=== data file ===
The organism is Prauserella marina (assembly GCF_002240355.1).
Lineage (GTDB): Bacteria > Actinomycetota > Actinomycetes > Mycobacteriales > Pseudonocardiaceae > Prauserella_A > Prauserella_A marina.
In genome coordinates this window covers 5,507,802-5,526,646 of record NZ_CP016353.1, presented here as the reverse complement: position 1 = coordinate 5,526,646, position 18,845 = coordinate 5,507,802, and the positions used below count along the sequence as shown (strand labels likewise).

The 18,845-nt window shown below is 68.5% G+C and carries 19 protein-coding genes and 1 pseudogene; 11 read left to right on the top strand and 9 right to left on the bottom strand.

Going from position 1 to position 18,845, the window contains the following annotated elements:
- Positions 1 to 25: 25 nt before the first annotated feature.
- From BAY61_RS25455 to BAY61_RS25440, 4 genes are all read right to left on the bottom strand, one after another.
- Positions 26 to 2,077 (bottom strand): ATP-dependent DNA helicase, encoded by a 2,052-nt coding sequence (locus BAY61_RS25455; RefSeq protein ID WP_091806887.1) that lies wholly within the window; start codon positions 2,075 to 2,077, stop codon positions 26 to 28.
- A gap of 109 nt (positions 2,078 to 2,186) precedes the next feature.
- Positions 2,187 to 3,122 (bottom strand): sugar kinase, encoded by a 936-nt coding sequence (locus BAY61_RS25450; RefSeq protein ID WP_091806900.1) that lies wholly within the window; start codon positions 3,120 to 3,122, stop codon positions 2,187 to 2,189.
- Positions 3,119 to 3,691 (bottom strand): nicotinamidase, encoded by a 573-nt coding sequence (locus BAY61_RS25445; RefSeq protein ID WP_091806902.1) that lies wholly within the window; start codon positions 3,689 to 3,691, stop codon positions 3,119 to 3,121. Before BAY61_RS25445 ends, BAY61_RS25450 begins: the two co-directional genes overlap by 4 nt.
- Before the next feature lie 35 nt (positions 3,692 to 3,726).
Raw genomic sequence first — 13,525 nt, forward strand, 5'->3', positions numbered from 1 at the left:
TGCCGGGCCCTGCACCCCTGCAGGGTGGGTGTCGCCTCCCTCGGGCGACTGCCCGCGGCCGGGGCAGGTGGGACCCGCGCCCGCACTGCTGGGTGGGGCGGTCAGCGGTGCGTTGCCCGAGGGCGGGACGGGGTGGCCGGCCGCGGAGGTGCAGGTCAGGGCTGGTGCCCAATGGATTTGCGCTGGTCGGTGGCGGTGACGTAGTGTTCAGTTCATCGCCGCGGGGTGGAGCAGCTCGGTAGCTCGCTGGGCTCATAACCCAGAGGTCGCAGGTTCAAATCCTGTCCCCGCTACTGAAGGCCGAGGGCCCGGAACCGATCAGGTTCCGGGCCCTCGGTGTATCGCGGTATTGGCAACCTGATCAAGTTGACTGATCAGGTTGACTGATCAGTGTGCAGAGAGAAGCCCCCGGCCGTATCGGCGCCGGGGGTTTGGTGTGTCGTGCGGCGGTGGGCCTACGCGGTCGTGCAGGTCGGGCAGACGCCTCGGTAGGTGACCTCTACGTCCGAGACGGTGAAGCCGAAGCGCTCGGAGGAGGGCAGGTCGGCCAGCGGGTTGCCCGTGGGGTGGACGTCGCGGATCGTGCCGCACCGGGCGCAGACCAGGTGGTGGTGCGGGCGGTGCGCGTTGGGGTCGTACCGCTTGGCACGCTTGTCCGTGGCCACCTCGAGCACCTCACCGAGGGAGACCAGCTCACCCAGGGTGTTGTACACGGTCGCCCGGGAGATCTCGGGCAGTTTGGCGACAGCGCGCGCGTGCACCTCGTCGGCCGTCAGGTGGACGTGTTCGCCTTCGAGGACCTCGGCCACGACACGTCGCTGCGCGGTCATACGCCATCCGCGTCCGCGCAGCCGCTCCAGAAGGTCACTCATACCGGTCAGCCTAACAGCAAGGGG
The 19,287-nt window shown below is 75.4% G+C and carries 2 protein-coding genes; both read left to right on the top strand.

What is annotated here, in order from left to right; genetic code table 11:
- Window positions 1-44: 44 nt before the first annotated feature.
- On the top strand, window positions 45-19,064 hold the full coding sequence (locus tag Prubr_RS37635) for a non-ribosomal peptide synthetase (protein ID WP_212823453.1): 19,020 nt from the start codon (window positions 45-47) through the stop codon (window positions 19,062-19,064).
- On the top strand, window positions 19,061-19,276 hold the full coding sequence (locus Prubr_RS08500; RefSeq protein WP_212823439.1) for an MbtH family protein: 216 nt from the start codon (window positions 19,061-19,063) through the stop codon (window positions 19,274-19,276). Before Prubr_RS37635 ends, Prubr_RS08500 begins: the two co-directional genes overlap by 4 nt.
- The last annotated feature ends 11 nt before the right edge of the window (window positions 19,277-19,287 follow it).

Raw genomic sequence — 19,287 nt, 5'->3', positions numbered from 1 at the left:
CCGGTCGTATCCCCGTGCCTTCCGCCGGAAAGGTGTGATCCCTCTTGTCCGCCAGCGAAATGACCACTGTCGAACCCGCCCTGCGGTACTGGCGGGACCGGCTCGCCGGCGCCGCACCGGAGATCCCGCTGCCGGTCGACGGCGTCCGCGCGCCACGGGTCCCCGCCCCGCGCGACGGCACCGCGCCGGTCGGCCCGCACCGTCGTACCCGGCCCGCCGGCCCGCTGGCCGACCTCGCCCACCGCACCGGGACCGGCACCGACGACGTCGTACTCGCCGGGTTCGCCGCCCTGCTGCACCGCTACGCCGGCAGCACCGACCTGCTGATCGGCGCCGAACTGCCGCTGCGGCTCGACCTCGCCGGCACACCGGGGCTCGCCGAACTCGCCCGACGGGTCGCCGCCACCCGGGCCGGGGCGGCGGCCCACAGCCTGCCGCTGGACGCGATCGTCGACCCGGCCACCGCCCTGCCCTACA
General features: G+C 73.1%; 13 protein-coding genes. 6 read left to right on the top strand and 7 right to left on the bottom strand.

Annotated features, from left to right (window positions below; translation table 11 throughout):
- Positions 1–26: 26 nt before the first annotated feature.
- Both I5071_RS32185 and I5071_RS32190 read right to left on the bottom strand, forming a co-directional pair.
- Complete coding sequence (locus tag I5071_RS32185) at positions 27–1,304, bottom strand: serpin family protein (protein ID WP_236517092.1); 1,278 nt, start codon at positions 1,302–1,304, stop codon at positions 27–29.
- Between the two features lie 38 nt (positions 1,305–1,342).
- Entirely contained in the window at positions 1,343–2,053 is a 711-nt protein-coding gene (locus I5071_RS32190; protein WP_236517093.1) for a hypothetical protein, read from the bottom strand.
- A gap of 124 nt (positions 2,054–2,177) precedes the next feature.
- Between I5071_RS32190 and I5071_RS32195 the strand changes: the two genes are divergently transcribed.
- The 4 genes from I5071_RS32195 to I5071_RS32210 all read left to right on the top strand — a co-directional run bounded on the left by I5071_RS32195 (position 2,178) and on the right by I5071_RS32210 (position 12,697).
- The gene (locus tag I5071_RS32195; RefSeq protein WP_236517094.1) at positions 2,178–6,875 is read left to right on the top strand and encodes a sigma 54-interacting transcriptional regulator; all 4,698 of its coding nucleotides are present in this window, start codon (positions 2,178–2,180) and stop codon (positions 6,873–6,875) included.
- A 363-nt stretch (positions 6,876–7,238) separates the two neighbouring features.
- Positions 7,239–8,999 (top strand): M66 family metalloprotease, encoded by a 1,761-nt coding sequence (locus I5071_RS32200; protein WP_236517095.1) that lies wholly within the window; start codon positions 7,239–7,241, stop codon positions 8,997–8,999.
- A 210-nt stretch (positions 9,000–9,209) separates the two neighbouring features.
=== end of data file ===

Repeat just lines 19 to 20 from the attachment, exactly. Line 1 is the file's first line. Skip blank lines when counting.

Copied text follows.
- On the top strand, window positions 19,061-19,276 hold the full coding sequence (locus Prubr_RS08500; RefSeq protein WP_212823439.1) for an MbtH family protein: 216 nt from the start codon (window positions 19,061-19,063) through the stop codon (window positions 19,274-19,276). Before Prubr_RS37635 ends, Prubr_RS08500 begins: the two co-directional genes overlap by 4 nt.
- The last annotated feature ends 11 nt before the right edge of the window (window positions 19,277-19,287 follow it).